#Data Class Example
The following code shows an example of a complete (but small) data class.
/* Data class that specifies a task with a certain execution time. */ data class TaskSpecification extends Object variables executionTime : Integer methods setExecutionTime(time: Integer) : TaskSpecification executionTime := time; return self getExecutionTime : Integer return executionTime printString: String return "Task(execution time: " + executionTime printString + ")"
The data class definition starts with the declaration of its name and its inheritance relation.
data class TaskSpecification extends Object
data class are fixed keywords and the name of the new data class is
extends followed by the data class name
Objects states that this data class inherits from data class
Object. The inheritance declaration is optional. When it is omitted, it is implicitly assumed that the class inherits from the root data class
Object, from which all data classes directly or indirectly inherit. The data class
Object itself is a native data class (there are more) and it does not need to be declared explicitly to be used in a model.
variables executionTime : Integer
variables is followed by a list of declarations of instance variables, the attributes of the instances of the class. In this case just one with the name
executionTime, which is declared to be of type
Integer. This expresses that the variable is expected to be bound only to objects of type
Integer (i.e., instances of class
Integers, or to the object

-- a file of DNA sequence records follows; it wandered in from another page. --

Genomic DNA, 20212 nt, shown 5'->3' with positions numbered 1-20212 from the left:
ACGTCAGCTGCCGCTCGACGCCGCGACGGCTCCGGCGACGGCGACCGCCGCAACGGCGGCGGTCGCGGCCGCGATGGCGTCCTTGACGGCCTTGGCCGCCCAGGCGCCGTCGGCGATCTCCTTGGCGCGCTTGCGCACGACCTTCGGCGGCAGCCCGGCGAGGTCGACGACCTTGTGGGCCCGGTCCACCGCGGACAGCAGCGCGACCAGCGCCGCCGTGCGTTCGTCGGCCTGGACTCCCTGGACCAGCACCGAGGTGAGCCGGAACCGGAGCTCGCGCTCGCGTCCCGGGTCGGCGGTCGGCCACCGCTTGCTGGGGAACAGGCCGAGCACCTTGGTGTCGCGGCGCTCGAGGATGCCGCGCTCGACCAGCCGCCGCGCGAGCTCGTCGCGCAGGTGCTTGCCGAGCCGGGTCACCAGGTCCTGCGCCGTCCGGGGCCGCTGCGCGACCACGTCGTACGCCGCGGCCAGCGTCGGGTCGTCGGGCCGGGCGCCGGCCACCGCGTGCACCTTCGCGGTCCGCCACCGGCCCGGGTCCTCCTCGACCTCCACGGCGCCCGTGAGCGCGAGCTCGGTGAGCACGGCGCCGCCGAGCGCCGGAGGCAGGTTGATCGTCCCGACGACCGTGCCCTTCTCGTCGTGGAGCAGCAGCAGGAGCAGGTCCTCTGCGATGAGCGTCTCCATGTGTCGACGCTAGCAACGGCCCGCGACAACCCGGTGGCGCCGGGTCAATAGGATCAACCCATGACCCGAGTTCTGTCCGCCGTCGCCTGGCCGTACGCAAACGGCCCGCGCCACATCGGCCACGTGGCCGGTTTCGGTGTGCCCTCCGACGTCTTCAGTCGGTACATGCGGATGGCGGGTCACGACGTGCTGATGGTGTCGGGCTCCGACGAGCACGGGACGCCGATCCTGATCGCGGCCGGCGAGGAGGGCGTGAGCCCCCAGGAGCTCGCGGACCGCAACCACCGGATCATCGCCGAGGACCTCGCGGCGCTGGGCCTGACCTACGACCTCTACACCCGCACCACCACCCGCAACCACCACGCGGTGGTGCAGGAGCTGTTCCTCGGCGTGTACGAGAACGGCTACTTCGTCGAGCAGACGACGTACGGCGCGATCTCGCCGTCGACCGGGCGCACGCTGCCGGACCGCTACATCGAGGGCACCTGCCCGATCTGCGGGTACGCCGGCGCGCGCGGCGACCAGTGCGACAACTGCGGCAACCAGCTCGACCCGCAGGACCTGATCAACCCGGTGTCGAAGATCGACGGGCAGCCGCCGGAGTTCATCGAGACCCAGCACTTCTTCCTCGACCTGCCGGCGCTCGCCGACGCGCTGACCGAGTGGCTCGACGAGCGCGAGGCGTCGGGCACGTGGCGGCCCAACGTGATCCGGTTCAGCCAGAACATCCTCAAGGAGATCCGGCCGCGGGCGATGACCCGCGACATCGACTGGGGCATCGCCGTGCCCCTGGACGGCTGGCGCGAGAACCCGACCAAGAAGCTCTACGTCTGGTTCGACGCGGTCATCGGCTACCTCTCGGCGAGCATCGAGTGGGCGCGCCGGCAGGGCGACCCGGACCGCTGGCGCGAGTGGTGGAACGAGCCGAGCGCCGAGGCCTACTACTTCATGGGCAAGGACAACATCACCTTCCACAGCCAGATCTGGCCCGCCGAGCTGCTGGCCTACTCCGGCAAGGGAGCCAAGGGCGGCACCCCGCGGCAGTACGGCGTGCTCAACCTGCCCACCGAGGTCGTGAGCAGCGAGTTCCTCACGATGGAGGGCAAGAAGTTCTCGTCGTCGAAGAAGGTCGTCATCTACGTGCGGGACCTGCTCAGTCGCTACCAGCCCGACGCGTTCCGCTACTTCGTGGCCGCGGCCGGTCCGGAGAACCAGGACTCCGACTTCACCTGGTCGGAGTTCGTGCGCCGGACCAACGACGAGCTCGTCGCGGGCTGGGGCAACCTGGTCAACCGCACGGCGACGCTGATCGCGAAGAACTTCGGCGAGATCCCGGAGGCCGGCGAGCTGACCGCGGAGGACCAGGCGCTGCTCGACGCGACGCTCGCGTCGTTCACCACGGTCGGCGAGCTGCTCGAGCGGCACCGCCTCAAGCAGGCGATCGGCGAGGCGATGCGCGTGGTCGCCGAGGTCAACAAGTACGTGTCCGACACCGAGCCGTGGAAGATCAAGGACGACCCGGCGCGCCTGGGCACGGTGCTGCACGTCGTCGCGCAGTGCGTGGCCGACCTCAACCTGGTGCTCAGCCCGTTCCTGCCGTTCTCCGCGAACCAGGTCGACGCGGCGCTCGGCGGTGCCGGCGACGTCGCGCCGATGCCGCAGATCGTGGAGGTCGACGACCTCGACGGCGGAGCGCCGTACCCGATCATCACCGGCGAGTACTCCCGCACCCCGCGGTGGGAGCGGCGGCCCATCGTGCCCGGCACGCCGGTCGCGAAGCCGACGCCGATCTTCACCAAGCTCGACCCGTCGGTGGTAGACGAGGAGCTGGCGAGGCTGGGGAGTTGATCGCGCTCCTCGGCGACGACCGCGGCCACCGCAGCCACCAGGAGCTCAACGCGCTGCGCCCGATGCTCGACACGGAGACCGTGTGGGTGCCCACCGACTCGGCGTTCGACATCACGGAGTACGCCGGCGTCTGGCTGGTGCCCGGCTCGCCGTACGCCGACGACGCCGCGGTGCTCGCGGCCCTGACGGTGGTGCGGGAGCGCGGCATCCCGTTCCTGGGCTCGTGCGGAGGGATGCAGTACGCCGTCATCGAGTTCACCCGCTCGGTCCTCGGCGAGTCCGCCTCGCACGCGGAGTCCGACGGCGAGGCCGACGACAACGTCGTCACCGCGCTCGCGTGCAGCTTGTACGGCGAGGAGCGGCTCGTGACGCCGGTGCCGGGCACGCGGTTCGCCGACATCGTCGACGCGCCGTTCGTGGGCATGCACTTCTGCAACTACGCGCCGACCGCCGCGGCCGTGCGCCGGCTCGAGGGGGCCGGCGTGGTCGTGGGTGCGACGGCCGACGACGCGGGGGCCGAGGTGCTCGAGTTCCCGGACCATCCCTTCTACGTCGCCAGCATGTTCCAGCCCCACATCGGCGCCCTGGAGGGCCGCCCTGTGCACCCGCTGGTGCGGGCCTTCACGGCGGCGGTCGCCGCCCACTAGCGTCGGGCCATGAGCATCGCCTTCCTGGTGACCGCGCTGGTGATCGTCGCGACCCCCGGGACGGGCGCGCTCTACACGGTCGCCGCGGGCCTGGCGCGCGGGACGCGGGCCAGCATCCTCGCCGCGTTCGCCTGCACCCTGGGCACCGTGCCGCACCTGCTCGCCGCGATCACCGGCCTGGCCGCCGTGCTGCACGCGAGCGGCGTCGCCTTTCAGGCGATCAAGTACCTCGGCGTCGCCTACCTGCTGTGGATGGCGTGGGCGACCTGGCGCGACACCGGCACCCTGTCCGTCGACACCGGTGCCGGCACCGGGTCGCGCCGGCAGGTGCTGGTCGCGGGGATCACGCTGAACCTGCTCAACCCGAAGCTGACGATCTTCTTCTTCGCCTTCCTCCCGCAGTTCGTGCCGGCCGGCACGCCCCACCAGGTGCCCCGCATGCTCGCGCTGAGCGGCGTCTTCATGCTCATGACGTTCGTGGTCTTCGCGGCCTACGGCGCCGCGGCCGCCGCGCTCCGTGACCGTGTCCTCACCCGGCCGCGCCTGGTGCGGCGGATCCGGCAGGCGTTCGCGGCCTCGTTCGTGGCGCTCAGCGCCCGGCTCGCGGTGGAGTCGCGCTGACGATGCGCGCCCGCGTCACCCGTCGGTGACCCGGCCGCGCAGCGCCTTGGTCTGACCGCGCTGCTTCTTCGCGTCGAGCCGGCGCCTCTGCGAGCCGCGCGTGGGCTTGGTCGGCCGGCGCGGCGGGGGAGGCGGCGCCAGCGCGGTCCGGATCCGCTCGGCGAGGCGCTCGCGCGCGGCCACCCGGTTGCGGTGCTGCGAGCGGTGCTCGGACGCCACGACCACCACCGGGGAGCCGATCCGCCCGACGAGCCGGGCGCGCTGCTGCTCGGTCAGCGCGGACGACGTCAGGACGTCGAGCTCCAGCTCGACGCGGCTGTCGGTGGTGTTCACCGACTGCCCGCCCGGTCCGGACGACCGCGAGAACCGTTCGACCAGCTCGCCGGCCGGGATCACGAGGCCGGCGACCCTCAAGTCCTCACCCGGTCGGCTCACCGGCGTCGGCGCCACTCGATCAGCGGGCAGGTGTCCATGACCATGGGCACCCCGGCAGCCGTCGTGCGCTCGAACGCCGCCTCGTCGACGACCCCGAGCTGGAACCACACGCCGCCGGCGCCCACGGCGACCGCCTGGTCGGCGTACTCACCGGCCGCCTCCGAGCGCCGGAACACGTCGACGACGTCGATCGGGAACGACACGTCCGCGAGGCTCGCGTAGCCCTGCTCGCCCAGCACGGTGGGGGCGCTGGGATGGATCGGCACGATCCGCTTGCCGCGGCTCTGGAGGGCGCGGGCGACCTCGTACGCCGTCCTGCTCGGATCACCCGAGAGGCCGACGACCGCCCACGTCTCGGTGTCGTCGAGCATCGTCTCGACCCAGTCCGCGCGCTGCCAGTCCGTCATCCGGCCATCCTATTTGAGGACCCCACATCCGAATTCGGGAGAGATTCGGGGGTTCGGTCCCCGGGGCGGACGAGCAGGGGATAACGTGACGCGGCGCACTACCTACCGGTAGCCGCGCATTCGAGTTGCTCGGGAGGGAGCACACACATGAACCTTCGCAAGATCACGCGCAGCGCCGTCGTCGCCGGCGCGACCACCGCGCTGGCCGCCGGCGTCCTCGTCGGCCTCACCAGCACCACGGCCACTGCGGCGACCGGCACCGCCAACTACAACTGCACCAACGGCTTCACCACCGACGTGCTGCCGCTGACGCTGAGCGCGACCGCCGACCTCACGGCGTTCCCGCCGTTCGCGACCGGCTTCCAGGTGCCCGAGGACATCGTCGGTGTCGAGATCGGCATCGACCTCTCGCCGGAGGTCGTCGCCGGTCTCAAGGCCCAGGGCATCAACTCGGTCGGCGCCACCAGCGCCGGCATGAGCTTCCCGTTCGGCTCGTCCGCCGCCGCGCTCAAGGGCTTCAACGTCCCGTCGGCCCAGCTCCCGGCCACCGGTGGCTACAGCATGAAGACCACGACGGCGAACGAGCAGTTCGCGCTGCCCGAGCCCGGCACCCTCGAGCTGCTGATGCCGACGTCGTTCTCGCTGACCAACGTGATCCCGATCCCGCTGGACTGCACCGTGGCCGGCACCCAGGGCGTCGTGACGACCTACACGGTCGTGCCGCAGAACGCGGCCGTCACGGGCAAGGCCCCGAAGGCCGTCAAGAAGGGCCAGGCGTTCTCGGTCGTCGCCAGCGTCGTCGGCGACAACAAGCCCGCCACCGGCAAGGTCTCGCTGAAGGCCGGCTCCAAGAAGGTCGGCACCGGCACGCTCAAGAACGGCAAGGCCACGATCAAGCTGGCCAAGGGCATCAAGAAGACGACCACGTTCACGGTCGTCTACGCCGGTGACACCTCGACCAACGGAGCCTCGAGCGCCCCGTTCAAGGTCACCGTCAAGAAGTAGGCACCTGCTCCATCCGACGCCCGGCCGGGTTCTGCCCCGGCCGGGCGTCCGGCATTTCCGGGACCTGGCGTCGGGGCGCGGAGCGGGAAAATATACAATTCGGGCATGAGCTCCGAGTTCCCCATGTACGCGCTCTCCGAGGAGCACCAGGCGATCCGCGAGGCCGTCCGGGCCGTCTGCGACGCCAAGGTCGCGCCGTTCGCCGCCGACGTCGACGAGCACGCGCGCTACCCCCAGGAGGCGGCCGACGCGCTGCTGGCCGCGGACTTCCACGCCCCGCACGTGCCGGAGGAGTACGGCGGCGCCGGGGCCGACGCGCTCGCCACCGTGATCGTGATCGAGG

nil). Note that it is up to the individual tools to decide to what degree the type declarations are enforced, statically, or at run-time. The POOSL-IDE performs some static type checking, but does not enforce strong static typing, because that would limit the expressiveness or succinctness of the language.
The section starting with the keyword
methods defines the methods of the data class, in this case:
setExecutionTime(time: Integer) : TaskSpecification executionTime := time; return self
The first method provides the users of the object access to the
executionTime attribute. Note that the instance variables of a data object are strongly encapsulated. They cannot be accessed directly by any other objects. Access can be given indirectly by methods like this one (and the next).
The first line defines the method signature. The name of the method (
setExecutionTime), its formal parameters (between parentheses) as a comma separated list of variable declarations. Anyone calling this methods needs to provide the right parameters, in this case one object of type
Integer. This is followed by a colon and then the name of a data type. This type expresses what type of data object the method is expected to return. All data methods always return exactly one data object. Both method parameters and returned data objects are always passed by reference, never by value. The declaration is followed by a sequence of statements or expressions.
executionTime := time assigns the object passed by parameter
time to the instance variable
executionTime. The last statement executed in the method results in the value that is returned. The keyword
self evaluates to a reference to the object executing the method. Hence, this method returns a reference to the data object evaluating the method itself. This is often convenient, because it allows the caller of the method to immediately call another method of the same object in the same expression.
getExecutionTime : Integer return executionTime
The next method is the counterpart of the previous method that allows also the instance variable to be read by other objects.
printString: String return "Task(execution time: " + executionTime printString + ")"
The last method is a generic trick used in the POOSL language and tools to allow data objects to produce textual representations of themselves. It is defined in class
Object and overriden in many data classes to provide more detailed representations. Not the use of the
+ operator to concatenate